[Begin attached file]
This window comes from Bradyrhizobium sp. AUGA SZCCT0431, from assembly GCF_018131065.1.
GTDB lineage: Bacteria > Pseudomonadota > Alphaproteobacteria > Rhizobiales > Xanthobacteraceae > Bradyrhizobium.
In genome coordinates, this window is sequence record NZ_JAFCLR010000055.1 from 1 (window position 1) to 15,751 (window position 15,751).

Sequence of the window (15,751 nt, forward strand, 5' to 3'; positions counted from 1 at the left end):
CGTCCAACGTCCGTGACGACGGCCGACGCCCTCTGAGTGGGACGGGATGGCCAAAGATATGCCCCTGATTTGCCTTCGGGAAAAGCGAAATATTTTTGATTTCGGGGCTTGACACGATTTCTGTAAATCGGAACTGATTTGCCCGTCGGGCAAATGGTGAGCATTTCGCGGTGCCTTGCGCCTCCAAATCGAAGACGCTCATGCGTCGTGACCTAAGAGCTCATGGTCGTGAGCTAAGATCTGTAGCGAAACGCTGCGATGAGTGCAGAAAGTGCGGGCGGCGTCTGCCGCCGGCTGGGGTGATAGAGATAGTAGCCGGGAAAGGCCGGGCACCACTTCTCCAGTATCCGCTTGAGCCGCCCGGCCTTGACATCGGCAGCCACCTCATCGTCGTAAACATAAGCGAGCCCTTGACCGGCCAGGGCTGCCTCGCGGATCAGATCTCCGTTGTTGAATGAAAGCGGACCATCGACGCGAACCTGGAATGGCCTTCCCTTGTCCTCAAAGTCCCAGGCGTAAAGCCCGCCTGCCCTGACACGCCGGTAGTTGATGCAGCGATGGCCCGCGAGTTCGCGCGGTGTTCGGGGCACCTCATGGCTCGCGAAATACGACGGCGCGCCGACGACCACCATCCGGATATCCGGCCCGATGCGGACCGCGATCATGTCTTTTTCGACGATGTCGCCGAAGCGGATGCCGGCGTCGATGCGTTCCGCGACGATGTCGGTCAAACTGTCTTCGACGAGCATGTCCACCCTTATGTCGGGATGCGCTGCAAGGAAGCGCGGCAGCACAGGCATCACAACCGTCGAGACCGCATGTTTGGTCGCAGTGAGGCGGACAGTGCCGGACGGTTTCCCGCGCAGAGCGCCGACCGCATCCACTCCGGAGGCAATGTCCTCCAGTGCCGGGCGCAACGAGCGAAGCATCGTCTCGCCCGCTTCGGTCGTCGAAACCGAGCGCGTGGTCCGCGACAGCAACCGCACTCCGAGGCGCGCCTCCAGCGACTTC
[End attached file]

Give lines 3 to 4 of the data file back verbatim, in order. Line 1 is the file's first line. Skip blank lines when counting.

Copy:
In genome coordinates, this window is sequence record NZ_JAFCLR010000055.1 from 1 (window position 1) to 15,751 (window position 15,751).

Sequence of the window (15,751 nt, forward strand, 5' to 3'; positions counted from 1 at the left end):